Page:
Lacunar infarction

Diagnostic workup
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By Catalina Ionita MD

CT or MRI of the brain including CT or MR angiography of large intracranial arteries is necessary to rule out nonlacunar pathology. This should be done as an emergency in an acute stroke, particularly if there is any sign of clinical progression or fluctuation. CT scan is less sensitive than MRI scan for the smaller lacunes in the brainstem and thalamus. In acute settings, MRI-DWI sequence overestimates final infarct size. One third of lacunar infarcts will not result in a cavity (Koch 2011). The carotid arteries should be evaluated following a lacunar stroke with Doppler ultrasonography and MR angiogram. Those with moderate or greater stenosis of a symptomatic extracranial internal carotid artery should be considered for cerebral angiography and carotid endarterectomy. Transcranial Doppler ultrasonography is an alternative, noninvasive method of detecting intracranial vascular stenoses and is a useful test to evaluate the cerebral vascular reactivity, pulsatility index, and resistivity index as markers of intracranial large and small vessel occlusive disease. Clinical findings should be used to indicate the need for other tests. Although the transesophageal echocardiography has a well-established value in the investigation of the stroke mechanism, evidence suggests that the combination of a small subcortical infarction with a typical lacunar syndrome has a 100% negative predictive value for a cardioembolic source (Rabinstein et al 2006). Serum ischemia-modified albumin (IMA), used as a biomarker for acute coronary ischemia, has recently been identified as a useful biomarker of acute symptomatic lacunar infarcts, being more sensitive than homocysteine (Ma 2011).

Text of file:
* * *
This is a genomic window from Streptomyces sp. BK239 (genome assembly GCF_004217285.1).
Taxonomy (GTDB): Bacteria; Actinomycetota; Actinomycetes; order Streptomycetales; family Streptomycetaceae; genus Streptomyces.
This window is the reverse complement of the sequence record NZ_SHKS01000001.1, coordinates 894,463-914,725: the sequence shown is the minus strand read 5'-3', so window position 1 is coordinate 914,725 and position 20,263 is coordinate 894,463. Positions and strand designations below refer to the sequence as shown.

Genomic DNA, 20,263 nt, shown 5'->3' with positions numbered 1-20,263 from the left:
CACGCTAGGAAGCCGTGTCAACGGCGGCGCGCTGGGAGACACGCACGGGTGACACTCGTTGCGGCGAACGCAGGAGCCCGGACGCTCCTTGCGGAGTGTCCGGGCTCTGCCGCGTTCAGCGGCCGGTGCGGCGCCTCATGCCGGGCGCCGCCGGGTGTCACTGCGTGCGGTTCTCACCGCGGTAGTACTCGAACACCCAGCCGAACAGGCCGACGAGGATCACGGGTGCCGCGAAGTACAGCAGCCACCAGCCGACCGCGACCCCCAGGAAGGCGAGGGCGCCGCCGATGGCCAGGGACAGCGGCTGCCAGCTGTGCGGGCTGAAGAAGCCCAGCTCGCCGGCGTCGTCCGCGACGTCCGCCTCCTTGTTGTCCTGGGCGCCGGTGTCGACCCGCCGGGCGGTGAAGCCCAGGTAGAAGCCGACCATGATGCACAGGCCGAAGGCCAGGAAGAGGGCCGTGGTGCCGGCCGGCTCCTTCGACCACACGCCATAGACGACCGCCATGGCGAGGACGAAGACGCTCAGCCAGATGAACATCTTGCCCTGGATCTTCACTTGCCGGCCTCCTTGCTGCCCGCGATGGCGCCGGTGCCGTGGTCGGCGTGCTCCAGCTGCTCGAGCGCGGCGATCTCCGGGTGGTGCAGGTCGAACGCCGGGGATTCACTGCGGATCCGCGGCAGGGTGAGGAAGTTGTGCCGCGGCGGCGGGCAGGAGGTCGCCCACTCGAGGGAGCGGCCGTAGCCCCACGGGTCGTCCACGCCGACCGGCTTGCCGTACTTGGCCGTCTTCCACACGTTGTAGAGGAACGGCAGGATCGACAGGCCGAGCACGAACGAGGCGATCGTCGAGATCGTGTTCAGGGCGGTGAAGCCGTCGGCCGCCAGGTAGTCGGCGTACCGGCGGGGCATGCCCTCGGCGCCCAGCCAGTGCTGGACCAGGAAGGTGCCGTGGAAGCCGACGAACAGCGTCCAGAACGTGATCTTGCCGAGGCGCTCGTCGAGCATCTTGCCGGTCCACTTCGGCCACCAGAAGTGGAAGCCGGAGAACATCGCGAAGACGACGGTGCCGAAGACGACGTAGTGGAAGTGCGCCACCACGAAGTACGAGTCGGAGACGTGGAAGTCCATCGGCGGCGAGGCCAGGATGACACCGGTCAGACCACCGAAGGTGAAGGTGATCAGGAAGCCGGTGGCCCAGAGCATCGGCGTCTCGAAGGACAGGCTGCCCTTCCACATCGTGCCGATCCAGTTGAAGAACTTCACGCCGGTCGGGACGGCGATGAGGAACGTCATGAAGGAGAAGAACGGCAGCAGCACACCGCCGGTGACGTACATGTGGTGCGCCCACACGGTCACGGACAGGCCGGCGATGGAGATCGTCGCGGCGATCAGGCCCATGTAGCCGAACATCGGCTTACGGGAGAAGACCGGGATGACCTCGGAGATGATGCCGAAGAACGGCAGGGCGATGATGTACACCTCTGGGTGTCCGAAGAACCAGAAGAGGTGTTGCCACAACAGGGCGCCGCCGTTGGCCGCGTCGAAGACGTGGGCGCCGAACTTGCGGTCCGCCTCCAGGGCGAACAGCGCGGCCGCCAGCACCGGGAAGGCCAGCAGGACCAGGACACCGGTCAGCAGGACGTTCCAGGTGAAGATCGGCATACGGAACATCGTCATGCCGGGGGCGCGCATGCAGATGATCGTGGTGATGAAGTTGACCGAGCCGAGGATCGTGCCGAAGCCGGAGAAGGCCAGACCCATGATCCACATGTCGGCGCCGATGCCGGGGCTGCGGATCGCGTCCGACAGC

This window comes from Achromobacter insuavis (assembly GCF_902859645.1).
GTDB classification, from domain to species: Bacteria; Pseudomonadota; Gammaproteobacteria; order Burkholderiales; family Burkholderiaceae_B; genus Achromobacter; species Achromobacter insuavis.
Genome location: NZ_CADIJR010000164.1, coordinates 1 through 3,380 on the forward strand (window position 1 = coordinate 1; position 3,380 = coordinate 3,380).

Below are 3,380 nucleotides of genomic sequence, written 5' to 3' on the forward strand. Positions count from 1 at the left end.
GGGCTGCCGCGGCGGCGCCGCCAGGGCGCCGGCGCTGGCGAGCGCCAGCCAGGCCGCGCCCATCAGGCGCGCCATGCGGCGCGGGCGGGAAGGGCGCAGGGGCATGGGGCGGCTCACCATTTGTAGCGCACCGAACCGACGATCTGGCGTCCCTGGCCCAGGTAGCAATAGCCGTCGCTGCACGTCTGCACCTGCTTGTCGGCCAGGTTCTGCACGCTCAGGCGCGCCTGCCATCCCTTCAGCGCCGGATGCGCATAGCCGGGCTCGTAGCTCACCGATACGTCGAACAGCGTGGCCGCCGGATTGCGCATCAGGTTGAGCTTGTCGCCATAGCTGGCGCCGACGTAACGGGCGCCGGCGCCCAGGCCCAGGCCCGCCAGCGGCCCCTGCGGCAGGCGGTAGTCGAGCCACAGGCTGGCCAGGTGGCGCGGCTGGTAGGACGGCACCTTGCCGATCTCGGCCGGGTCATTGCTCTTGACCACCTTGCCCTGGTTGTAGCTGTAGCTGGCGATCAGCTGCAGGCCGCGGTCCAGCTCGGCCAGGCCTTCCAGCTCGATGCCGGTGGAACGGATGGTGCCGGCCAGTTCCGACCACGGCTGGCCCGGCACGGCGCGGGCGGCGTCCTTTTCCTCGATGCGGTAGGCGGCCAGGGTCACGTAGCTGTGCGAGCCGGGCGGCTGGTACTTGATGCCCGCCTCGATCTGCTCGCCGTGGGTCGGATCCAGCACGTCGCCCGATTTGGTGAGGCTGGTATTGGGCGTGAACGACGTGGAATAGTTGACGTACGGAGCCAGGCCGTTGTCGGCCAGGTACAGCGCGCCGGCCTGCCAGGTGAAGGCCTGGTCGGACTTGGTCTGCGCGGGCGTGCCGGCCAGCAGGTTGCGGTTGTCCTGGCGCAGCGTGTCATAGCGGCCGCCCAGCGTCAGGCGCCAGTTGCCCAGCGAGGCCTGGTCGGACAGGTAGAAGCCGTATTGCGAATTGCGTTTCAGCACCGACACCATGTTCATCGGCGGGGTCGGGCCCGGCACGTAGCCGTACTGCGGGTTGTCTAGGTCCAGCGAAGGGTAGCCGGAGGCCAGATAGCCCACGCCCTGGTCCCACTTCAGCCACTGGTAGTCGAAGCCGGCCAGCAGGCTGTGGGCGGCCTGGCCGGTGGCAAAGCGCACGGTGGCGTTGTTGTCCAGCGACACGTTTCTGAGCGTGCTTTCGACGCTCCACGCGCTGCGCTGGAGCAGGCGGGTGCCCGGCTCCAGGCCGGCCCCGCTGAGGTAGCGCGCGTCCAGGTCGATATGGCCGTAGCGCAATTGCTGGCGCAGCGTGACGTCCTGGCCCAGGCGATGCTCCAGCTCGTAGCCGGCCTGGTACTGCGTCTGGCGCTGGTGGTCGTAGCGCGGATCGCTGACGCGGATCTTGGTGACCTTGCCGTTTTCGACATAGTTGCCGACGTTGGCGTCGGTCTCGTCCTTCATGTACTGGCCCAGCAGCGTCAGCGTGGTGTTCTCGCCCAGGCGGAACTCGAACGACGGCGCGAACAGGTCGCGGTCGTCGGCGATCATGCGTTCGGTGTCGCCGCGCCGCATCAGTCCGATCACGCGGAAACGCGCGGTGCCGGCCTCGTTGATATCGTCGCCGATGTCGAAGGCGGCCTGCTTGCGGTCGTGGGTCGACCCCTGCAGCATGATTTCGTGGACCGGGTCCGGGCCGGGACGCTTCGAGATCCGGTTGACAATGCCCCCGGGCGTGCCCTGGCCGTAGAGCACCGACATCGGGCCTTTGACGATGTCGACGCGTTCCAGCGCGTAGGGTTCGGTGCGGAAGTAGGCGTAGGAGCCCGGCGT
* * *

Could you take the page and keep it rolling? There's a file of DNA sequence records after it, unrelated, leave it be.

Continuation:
In This Article

Introduction
Historical note and nomenclature
Clinical manifestations
Etiology
Pathogenesis and pathophysiology
Epidemiology
Prevention
Differential diagnosis
Diagnostic workup
Prognosis and complications
Management
Pregnancy
References cited
Contributors